"I'm very happy to say we approve the sale of the San Diego Padres," Commissioner Bud Selig said in making the announcement. "We're very delighted. They made a great presentation all along. I will say, as I've said to the clubs, this is actually the easiest transaction I've had in a long time. Those are the best kind."
The new group is the fifth to hold stewardship of the Padres since the National League franchise was founded in 1969. The official transfer is expected in approximately 10-14 days when the $800 million deal closes. Tom Garfinkel will remain as chief executive and Josh Byrnes as general manager.
Moores had owned the team for 18 years. He immediately left the room after the vote and headed for some time off after selling the team.
"It was an out-of-body experience," Moores told MLB.com about how he felt as the owners voted for the transfer. "It was more emotional than I thought it would be. I was on the phone afterward and I couldn't keep my voice from cracking. It's been 18 years."
Peter O'Malley and his father, Walter, owned and operated the Dodgers in Brooklyn and Los Angeles from 1950-98. Because of a scheduling conflict, Peter was not at the meetings, Kevin O'Malley said.
"My cousins, Kevin and Brian O'Malley, and my brother, Tom, we're a combination thrilled to be in this position," Seidler said. "But we also feel a great sense of responsibility to the game and community of San Diego. We really look forward to going to work and doing everything we can to make the city of San Diego happy with our leadership, particularly the fans."
Fowler, the CEO of Liquid Investments, a San Diego beer distributorship, is the first locally-based control person of the Padres since founding owner C. Arnholdt Smith. Smith, a banker and transplanted San Diegan, originally bought the team, and he later sold it to McDonald's founder Ray Kroc in 1974, saving it from a move to Washington, D.C. Kroc was a Chicago native. The next ownership group was headed by current Red Sox chairman Tom Werner, a New York native and Hollywood television producer.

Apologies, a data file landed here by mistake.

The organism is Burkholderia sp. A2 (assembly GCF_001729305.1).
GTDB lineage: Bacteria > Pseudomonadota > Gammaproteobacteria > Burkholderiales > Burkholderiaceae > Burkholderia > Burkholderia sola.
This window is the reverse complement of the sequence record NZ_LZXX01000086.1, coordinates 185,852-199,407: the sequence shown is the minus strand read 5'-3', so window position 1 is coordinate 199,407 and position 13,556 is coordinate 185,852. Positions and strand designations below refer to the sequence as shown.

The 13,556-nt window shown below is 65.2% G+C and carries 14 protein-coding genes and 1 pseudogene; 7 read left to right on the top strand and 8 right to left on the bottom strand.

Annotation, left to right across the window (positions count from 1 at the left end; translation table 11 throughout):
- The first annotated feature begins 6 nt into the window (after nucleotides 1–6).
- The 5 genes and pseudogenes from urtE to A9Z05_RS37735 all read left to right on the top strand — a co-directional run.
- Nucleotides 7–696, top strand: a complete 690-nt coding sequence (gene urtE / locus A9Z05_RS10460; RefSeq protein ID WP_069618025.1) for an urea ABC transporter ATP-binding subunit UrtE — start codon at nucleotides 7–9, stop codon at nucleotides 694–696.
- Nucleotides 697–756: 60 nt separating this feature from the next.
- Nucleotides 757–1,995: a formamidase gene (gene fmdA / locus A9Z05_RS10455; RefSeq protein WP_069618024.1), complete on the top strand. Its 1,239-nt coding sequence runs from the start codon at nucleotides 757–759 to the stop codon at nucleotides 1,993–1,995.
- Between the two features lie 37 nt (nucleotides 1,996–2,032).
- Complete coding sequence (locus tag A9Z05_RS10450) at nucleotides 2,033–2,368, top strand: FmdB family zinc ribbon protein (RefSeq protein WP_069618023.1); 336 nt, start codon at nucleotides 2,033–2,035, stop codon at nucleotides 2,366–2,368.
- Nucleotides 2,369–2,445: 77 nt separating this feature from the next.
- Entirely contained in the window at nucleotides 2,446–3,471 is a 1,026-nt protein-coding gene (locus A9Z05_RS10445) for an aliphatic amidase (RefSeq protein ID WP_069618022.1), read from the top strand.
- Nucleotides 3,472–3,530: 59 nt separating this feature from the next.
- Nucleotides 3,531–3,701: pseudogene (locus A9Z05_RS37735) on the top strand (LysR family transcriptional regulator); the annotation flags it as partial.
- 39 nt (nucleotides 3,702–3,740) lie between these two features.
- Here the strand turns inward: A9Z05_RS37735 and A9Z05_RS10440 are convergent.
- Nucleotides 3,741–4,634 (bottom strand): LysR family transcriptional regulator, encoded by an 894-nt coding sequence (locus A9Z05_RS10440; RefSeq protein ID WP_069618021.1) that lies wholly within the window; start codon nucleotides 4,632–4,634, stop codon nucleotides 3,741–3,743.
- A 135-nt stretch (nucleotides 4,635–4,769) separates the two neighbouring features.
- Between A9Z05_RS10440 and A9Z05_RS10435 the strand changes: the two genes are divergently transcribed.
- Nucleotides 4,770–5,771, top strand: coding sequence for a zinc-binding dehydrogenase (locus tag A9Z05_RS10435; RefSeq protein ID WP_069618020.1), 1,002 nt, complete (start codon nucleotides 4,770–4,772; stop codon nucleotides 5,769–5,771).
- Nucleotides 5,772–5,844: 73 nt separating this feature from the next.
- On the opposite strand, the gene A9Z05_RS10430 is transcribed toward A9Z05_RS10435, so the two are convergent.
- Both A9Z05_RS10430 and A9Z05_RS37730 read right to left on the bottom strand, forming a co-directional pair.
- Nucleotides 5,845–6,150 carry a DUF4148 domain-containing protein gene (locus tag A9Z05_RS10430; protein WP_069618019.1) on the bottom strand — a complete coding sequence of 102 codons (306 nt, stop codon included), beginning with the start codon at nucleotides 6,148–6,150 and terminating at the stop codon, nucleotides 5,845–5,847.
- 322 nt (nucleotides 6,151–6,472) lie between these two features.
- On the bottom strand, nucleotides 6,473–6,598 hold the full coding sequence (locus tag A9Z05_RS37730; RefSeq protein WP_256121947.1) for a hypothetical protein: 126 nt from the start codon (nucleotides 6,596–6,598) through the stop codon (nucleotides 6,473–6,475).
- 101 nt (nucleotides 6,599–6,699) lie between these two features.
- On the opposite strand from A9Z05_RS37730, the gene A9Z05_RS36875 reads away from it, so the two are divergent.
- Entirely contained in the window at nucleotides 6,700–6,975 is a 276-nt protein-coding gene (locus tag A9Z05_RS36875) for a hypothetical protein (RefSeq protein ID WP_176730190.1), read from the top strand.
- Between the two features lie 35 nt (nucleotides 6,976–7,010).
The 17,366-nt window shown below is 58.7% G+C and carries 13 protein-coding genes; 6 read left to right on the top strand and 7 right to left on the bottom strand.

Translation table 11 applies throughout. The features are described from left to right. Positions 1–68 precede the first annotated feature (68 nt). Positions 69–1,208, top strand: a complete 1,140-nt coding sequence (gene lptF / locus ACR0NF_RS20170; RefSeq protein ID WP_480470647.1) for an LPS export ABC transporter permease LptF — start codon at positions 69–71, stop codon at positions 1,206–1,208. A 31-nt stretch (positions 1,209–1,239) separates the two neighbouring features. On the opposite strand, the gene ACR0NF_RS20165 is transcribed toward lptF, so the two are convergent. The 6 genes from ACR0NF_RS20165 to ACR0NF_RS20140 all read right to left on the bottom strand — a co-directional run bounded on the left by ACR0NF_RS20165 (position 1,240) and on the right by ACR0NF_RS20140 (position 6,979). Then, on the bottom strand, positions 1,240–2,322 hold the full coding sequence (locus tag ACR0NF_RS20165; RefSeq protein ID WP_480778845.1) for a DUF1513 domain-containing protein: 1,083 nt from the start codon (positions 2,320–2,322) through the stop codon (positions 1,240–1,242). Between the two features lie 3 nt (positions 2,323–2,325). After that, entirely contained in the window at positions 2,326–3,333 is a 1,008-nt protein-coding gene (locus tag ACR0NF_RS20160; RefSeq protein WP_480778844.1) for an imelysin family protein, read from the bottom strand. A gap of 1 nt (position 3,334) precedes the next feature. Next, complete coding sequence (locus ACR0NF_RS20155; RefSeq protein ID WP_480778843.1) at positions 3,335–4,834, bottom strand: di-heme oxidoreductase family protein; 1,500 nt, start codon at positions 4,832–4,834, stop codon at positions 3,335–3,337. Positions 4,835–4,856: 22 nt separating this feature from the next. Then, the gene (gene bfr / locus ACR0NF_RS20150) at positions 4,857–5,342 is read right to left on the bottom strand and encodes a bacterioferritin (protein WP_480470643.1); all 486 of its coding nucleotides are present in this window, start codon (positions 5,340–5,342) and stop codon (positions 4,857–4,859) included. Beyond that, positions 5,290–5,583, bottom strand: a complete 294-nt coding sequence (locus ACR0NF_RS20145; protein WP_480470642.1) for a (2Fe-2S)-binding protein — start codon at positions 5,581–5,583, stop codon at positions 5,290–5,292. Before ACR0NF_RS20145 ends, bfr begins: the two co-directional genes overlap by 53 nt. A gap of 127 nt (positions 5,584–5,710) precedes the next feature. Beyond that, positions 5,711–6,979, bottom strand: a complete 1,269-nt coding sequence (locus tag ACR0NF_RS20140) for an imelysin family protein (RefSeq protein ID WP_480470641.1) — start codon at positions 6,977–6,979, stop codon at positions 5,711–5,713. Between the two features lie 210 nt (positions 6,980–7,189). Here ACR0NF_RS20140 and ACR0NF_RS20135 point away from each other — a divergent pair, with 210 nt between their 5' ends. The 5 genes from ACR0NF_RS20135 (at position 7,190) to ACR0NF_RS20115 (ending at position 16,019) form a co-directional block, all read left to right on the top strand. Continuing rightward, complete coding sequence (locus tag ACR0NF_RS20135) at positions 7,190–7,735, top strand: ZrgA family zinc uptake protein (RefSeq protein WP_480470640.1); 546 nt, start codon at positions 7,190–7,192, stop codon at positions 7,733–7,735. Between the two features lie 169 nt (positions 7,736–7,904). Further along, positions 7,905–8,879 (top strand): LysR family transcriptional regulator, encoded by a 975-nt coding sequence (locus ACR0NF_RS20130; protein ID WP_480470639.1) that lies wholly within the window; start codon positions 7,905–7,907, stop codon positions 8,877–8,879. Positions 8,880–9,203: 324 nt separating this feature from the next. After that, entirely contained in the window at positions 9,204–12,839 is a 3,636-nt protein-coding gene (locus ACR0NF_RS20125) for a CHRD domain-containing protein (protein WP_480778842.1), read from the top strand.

Moores was born and still resides at least part of the year in Houston. He bought a majority share of the Padres at the end of the 1994 season from Werner and his group of 15 owners for about $80 million. Under his watch, the Padres helped build Petco Park, which opened in 2004. They went to the playoffs four times with Moores, including the 1998 World Series, which they lost in four games to the Yankees.
Seidler said neither he nor any member of his family wanted an out-front role in the ownership group. Thus, they agreed to make Fowler the face of the franchise because of his standing in the community.
"We wanted to put together local ownership, supportive people to maintain long-term stability for the franchise," Seidler said. "We've spent a lot of time with Ron, really getting to know him, talking about our philosophy in owning a baseball franchise, the responsibility that comes with that. It was a very, very easy decision for all of us to make."
Fowler, 68, has long had an impact on the San Diego sports community. He was an owner of the indoor soccer team, the Sockers, on the tail end of their run of 10 championships in 11 years. He was also chair of the city's first Task Force charged with selecting a site for what turned out to be Petco Park, and he chaired the host committee for the 2003 Super Bowl, the last of three to be staged at Qualcomm Stadium.
Fowler said he is thrilled with his new position.
"At 68, I'm starting a new career," he said. "I'm the old man of the group here. These guys are young people. The O'Malley family had a great history, obviously, with the Dodgers. We're looking for a long, consistent ownership group here.
"As a San Diegan -- been there for 30-plus years now -- I think it's great for baseball in San Diego that the O'Malley family and the Seidler family are going to be the owners. I'm looking forward to having some fun over the next 5-10 years."